Generally, any author of a creative work (book, painting, computer program or whatever) is granted certain monopoly rights on the production and use of that work. The specific rights, and the length of time those rights apply, are encoded into national laws.
As a general rule, you cannot make a copy of that specific work. There are, however, many exceptions.
1) You may copy ideas, patterns, and designs. You may not copy specific expressions of those ideas. So, you could write a song about what a great state Oklahoma is, even if you are inspired by Rogers and Hammerstein's "Oklahoma!", but you couldn't include lines like "There's a bright golden haze on the meadow", since Rogers and Hammerstein wrote that specific expression.
2) You may copy expressions, if you have permission. There are a million ways to get permission to do that, many involving exchange of funds. The general rule is: if you have permission from the copyright holder, you may do what he permits.
3) You may perform acts that would otherwise violate copyright for certain "fair uses." What constitutes fair use is a very complex subject. Your use probably isn't fair use.
4) Any work created by a US Govt employee as part of his job description is not subject to copyright. Works created by US Govt contractors are.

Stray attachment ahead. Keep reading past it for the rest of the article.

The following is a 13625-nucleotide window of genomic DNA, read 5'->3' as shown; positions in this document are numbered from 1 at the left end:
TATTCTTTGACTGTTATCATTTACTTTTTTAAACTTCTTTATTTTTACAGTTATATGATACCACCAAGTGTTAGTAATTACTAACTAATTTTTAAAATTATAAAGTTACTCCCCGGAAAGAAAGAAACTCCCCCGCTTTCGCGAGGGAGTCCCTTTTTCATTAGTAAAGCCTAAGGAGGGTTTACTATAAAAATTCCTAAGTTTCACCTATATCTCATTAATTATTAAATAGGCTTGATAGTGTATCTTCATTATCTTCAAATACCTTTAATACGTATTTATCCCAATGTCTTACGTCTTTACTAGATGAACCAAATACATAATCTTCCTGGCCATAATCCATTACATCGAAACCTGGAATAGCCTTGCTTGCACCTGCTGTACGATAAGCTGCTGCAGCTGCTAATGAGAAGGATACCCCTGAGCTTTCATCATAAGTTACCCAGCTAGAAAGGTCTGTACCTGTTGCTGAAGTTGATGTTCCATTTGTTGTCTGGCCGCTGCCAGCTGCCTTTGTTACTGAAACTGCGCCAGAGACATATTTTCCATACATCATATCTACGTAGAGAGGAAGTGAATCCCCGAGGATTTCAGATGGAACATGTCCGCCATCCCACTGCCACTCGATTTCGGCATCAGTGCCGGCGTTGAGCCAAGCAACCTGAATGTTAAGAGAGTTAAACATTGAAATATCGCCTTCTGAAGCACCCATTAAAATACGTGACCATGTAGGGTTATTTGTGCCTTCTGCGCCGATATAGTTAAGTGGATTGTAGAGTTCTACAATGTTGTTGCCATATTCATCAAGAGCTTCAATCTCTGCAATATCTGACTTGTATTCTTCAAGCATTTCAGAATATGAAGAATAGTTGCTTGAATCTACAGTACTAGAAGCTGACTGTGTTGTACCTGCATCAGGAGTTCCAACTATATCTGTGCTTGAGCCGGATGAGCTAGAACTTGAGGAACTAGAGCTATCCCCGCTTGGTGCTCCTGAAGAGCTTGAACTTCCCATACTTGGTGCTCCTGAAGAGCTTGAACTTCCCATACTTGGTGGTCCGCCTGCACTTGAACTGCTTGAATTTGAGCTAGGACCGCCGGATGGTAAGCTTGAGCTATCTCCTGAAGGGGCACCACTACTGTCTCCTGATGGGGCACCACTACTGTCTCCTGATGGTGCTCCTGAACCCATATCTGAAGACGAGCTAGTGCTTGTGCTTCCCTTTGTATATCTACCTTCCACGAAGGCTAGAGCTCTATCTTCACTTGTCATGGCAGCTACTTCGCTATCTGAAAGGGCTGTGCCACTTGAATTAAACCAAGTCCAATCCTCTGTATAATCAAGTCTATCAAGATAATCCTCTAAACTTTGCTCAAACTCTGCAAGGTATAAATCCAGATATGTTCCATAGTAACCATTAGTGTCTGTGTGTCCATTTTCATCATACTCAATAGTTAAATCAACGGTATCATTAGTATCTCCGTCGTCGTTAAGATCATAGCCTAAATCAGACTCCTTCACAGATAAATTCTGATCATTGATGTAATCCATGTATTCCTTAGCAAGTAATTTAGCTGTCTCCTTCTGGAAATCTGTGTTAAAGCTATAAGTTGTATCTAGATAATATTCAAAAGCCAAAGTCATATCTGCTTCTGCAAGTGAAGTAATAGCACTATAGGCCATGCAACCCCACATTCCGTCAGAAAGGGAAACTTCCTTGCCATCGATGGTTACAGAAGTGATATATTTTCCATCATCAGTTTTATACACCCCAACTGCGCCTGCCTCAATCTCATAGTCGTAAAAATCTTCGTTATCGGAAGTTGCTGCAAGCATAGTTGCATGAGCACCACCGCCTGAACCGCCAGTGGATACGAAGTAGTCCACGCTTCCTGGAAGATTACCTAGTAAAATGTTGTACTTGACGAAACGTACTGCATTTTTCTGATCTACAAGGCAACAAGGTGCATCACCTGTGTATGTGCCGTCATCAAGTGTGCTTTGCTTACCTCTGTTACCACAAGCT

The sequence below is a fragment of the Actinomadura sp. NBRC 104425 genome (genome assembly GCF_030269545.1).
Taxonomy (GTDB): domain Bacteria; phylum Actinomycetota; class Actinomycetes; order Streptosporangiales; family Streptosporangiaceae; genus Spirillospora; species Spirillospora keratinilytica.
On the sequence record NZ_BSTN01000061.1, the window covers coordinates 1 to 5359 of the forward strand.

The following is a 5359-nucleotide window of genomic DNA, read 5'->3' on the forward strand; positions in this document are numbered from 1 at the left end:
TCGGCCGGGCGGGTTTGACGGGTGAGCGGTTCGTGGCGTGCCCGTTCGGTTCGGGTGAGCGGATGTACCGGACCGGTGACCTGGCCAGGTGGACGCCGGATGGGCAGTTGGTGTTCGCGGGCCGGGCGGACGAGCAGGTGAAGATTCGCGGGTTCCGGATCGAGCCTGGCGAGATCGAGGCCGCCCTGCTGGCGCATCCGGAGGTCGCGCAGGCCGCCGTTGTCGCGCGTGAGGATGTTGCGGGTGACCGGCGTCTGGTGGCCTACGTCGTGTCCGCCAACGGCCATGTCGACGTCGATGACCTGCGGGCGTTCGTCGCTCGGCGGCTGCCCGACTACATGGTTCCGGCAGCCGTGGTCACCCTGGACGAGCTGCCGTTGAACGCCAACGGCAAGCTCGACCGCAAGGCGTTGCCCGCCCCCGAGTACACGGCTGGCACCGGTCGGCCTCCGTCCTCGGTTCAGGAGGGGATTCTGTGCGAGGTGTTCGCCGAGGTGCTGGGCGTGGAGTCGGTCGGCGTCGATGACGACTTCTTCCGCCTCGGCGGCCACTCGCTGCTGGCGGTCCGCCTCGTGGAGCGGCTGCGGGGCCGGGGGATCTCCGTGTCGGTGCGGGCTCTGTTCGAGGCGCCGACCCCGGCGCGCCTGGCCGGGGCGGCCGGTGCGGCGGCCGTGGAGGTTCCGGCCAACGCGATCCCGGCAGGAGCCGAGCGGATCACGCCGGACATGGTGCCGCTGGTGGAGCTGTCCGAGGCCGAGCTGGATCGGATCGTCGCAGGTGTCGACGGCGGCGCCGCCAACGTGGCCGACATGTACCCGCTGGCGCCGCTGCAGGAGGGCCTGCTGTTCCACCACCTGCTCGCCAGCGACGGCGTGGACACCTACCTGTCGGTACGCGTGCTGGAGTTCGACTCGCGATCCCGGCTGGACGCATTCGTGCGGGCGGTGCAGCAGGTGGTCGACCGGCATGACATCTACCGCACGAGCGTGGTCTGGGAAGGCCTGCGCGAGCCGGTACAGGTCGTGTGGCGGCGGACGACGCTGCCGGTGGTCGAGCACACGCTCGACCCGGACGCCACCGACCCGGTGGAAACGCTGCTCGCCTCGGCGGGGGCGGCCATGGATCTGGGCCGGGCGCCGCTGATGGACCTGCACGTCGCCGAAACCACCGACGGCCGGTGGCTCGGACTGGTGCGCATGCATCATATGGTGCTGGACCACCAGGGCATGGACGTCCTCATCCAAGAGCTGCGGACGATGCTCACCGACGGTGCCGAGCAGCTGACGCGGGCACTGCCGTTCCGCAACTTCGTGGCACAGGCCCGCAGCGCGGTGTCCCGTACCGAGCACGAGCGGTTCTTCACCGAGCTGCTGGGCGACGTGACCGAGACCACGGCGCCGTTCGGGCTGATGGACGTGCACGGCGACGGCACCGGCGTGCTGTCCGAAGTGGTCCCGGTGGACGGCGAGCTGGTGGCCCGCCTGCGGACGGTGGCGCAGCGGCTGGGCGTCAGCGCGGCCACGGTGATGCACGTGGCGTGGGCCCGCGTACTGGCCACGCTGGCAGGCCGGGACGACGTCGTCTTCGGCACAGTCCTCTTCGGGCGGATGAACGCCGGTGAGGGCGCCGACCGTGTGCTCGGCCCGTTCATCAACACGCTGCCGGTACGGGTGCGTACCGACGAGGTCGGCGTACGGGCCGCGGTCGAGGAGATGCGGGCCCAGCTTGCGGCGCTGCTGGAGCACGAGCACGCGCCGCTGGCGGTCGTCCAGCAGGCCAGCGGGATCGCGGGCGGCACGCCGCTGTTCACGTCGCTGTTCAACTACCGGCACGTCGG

5) Any work sufficiently old (for a very complex function of old()) is not subject to copyright. You may write "Romeo and Juliet", but you probably ought not write "Lord of the Rings."
6) In some countries, any work for which the author has explicitly disclaimed copyright is not subject to copyright. This is sometimes done with a statement like "I hereby place this code in the public domain."
So, what does all of this have to do with your question? Simple:
1) The work that you looked at is subject to copyright. You may not, generally, make a copy of it.
2) The authors of the work have given you prior permission (subject to a certain contract) to use and copy the work in certain ways. That is the definition of "open source." To understand what permissions you have, you must look at the "copyright notice" or "license notice" near the top of the source-code file, or otherwise packaged in the source code.
3) If you didn't copy any of their code, then you don't need their permission. Copyright applies to specific expressions of ideas, not the ideas themselves. If I write an implementation of quicksort(), then my source code is subject to copyright, but the algorithm that I use is not.
I am not a lawyer. These are general statements, and may not specifically apply to your situation.